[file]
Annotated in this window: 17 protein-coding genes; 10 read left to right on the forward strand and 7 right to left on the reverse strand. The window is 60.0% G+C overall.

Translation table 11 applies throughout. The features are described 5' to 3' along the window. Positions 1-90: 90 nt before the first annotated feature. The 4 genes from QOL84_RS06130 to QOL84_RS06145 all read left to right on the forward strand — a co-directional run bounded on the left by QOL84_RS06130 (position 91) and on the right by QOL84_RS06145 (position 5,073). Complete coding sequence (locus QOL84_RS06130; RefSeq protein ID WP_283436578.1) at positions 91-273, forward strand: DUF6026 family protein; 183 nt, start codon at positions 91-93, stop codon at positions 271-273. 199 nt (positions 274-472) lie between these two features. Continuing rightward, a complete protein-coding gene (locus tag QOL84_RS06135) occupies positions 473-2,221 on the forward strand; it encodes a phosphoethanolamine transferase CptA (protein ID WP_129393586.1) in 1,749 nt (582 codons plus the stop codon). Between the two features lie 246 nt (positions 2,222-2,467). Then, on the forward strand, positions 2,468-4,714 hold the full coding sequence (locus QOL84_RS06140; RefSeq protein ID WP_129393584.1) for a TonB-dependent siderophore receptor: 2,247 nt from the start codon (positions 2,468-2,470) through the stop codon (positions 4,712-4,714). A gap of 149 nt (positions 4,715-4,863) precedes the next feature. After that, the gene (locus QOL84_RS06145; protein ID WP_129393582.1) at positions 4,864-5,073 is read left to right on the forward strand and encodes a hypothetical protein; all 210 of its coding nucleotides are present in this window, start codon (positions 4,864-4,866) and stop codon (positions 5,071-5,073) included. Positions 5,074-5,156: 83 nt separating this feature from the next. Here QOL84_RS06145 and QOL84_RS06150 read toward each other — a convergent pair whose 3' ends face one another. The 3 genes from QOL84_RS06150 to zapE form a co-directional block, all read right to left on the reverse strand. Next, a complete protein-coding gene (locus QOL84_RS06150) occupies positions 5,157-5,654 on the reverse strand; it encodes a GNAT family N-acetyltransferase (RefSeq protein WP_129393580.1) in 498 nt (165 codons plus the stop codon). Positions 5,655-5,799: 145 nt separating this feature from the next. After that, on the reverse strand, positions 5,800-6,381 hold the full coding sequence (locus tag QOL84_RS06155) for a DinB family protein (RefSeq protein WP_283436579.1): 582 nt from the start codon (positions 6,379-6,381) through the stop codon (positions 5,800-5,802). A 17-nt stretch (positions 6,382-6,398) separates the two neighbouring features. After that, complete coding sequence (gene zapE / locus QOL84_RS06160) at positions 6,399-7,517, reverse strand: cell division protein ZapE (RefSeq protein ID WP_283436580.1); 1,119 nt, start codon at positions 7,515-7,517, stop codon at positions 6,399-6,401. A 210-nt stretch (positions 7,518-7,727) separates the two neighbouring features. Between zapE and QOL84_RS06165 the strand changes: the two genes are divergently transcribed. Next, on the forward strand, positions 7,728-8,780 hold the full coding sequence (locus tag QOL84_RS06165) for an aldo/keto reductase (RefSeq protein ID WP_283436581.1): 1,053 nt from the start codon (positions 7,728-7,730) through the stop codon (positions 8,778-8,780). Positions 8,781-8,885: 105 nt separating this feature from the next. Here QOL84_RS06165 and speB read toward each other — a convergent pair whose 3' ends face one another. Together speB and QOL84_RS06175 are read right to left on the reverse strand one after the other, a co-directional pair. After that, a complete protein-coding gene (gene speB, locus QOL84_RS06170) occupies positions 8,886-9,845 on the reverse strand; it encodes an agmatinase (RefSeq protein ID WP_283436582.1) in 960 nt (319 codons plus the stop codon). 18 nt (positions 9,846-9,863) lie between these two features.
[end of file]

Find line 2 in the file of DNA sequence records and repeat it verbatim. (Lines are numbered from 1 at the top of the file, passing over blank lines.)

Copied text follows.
Translation table 11 applies throughout. The features are described 5' to 3' along the window. Positions 1-90: 90 nt before the first annotated feature. The 4 genes from QOL84_RS06130 to QOL84_RS06145 all read left to right on the forward strand — a co-directional run bounded on the left by QOL84_RS06130 (position 91) and on the right by QOL84_RS06145 (position 5,073). Complete coding sequence (locus QOL84_RS06130; RefSeq protein ID WP_283436578.1) at positions 91-273, forward strand: DUF6026 family protein; 183 nt, start codon at positions 91-93, stop codon at positions 271-273. 199 nt (positions 274-472) lie between these two features. Continuing rightward, a complete protein-coding gene (locus tag QOL84_RS06135) occupies positions 473-2,221 on the forward strand; it encodes a phosphoethanolamine transferase CptA (protein ID WP_129393586.1) in 1,749 nt (582 codons plus the stop codon). Between the two features lie 246 nt (positions 2,222-2,467). Then, on the forward strand, positions 2,468-4,714 hold the full coding sequence (locus QOL84_RS06140; RefSeq protein ID WP_129393584.1) for a TonB-dependent siderophore receptor: 2,247 nt from the start codon (positions 2,468-2,470) through the stop codon (positions 4,712-4,714). A gap of 149 nt (positions 4,715-4,863) precedes the next feature. After that, the gene (locus QOL84_RS06145; protein ID WP_129393582.1) at positions 4,864-5,073 is read left to right on the forward strand and encodes a hypothetical protein; all 210 of its coding nucleotides are present in this window, start codon (positions 4,864-4,866) and stop codon (positions 5,071-5,073) included. Positions 5,074-5,156: 83 nt separating this feature from the next. Here QOL84_RS06145 and QOL84_RS06150 read toward each other — a convergent pair whose 3' ends face one another. The 3 genes from QOL84_RS06150 to zapE form a co-directional block, all read right to left on the reverse strand. Next, a complete protein-coding gene (locus QOL84_RS06150) occupies positions 5,157-5,654 on the reverse strand; it encodes a GNAT family N-acetyltransferase (RefSeq protein WP_129393580.1) in 498 nt (165 codons plus the stop codon). Positions 5,655-5,799: 145 nt separating this feature from the next. After that, on the reverse strand, positions 5,800-6,381 hold the full coding sequence (locus tag QOL84_RS06155) for a DinB family protein (RefSeq protein WP_283436579.1): 582 nt from the start codon (positions 6,379-6,381) through the stop codon (positions 5,800-5,802). A 17-nt stretch (positions 6,382-6,398) separates the two neighbouring features. After that, complete coding sequence (gene zapE / locus QOL84_RS06160) at positions 6,399-7,517, reverse strand: cell division protein ZapE (RefSeq protein ID WP_283436580.1); 1,119 nt, start codon at positions 7,515-7,517, stop codon at positions 6,399-6,401. A 210-nt stretch (positions 7,518-7,727) separates the two neighbouring features. Between zapE and QOL84_RS06165 the strand changes: the two genes are divergently transcribed. Next, on the forward strand, positions 7,728-8,780 hold the full coding sequence (locus tag QOL84_RS06165) for an aldo/keto reductase (RefSeq protein ID WP_283436581.1): 1,053 nt from the start codon (positions 7,728-7,730) through the stop codon (positions 8,778-8,780). Positions 8,781-8,885: 105 nt separating this feature from the next. Here QOL84_RS06165 and speB read toward each other — a convergent pair whose 3' ends face one another. Together speB and QOL84_RS06175 are read right to left on the reverse strand one after the other, a co-directional pair. After that, a complete protein-coding gene (gene speB, locus QOL84_RS06170) occupies positions 8,886-9,845 on the reverse strand; it encodes an agmatinase (RefSeq protein ID WP_283436582.1) in 960 nt (319 codons plus the stop codon). 18 nt (positions 9,846-9,863) lie between these two features.